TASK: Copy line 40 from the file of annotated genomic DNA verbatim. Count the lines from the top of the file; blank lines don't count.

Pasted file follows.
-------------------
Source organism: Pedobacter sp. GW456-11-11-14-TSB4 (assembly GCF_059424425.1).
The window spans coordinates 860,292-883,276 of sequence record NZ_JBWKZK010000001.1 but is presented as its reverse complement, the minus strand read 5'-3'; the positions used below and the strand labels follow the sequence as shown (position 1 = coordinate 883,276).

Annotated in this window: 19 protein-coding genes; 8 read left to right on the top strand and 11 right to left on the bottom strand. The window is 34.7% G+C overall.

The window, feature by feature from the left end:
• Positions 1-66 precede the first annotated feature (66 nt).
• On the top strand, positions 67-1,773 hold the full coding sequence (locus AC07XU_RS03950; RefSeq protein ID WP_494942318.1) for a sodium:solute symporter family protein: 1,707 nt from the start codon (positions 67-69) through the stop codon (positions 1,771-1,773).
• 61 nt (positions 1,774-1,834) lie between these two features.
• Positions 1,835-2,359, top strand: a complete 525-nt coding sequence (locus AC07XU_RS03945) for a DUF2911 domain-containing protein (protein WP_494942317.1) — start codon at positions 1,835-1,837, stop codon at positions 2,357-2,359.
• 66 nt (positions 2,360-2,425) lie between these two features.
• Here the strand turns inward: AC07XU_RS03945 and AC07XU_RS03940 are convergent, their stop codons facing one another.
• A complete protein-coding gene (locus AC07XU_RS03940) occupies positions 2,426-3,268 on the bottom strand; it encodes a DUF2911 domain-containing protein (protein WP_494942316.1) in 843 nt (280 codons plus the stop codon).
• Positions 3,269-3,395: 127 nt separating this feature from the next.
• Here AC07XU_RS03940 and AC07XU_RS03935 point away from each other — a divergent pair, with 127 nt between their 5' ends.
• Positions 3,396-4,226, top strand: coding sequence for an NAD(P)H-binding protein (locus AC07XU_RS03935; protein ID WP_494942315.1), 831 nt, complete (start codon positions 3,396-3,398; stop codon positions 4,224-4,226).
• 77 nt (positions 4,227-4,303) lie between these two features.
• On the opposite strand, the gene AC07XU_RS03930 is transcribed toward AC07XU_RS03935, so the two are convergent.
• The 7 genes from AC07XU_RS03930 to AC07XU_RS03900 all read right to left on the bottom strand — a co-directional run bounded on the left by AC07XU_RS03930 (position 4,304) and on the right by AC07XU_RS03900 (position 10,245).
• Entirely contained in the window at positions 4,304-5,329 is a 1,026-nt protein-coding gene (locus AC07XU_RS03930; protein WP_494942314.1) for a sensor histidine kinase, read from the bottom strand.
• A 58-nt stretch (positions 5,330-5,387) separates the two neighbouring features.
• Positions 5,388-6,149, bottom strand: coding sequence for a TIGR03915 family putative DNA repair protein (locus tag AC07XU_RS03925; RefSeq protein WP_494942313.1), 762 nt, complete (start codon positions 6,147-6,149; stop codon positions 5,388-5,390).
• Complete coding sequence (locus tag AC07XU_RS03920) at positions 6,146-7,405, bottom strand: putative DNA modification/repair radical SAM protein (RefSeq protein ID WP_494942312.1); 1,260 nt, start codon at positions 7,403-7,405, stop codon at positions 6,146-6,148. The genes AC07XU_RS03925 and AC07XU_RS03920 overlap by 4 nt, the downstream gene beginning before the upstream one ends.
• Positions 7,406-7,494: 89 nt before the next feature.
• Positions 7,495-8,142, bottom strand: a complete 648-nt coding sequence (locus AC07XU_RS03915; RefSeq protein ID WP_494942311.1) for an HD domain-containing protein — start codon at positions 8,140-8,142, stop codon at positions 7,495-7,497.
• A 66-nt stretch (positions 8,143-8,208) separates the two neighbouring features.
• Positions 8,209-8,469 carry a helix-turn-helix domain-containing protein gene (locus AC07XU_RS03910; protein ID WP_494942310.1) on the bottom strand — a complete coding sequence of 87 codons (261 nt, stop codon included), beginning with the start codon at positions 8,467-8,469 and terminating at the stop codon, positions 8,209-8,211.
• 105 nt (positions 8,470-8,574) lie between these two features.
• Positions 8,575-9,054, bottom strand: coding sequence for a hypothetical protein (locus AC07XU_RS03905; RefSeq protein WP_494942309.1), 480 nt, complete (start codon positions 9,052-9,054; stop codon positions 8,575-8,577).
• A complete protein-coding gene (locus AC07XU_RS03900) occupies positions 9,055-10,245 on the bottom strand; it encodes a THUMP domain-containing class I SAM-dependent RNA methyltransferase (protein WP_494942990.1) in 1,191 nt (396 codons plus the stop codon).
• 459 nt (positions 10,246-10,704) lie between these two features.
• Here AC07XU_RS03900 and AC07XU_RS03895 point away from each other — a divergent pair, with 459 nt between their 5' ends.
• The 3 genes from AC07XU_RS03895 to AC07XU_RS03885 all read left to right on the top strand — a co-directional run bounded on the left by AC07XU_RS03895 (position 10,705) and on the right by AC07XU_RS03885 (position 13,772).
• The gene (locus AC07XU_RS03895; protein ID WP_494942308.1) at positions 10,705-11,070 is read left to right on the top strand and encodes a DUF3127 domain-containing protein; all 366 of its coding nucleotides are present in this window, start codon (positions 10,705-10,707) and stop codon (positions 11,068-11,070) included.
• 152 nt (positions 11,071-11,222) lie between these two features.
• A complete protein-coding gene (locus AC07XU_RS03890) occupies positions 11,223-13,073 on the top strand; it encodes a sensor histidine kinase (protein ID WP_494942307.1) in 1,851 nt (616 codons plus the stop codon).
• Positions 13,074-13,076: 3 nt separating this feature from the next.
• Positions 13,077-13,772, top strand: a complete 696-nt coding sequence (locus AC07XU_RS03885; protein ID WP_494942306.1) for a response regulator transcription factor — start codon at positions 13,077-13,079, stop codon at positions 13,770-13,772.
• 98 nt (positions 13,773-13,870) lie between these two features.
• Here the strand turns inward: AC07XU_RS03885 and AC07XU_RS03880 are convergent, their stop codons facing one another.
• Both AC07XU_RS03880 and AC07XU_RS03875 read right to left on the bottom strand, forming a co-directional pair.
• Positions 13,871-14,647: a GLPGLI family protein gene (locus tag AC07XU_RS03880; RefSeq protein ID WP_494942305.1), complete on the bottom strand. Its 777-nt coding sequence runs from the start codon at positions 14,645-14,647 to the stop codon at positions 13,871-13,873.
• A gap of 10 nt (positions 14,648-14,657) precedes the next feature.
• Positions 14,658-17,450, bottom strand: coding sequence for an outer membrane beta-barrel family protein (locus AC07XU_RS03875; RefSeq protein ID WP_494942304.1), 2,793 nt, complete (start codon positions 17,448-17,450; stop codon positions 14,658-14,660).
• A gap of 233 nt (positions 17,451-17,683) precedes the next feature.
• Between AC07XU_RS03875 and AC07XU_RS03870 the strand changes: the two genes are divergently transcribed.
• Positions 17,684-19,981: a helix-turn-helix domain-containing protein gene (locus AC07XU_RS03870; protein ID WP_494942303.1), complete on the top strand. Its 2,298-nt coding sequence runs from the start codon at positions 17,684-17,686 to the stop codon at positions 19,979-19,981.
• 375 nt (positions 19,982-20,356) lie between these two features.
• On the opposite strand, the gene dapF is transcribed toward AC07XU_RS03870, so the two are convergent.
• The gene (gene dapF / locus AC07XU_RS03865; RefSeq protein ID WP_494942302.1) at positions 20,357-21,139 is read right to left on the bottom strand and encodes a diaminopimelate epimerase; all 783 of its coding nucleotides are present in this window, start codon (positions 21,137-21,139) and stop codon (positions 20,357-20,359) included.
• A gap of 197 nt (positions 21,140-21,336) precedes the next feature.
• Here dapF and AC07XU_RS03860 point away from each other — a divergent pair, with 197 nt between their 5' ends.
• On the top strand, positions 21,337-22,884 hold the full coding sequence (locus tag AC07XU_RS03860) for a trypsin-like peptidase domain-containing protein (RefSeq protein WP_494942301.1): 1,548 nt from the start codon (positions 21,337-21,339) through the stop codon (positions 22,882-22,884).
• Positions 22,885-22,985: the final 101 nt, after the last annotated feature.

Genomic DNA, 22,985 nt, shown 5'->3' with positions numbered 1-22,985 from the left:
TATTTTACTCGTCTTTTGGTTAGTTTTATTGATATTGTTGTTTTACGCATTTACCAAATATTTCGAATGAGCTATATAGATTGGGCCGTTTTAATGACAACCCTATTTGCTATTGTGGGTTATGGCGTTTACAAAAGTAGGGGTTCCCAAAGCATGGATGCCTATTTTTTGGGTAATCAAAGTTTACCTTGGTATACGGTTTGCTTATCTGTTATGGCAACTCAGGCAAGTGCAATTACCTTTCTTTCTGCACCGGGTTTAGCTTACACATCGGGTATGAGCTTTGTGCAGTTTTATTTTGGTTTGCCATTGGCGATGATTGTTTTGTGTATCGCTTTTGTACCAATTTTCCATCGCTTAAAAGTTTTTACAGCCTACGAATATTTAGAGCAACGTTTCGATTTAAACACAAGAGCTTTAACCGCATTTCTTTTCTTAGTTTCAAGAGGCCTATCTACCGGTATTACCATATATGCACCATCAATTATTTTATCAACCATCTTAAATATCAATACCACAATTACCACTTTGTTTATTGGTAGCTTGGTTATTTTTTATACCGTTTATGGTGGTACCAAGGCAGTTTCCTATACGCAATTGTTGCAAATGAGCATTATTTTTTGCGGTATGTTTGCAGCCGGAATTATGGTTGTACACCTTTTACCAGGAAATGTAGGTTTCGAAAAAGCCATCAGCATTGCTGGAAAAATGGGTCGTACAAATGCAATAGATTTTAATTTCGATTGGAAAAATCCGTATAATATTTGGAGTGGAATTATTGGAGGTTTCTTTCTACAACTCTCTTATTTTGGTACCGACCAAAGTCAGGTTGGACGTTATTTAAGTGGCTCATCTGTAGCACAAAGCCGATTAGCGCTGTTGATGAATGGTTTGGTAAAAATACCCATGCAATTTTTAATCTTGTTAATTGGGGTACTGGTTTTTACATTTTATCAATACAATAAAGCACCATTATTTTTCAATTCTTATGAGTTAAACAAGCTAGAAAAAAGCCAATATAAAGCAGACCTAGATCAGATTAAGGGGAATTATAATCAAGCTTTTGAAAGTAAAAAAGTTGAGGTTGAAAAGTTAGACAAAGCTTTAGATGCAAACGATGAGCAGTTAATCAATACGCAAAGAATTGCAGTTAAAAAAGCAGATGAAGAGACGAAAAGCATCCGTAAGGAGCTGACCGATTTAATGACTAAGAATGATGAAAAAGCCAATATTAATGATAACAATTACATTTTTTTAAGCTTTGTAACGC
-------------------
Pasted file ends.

• Positions 13,871-14,647: a GLPGLI family protein gene (locus tag AC07XU_RS03880; RefSeq protein ID WP_494942305.1), complete on the bottom strand. Its 777-nt coding sequence runs from the start codon at positions 14,645-14,647 to the stop codon at positions 13,871-13,873.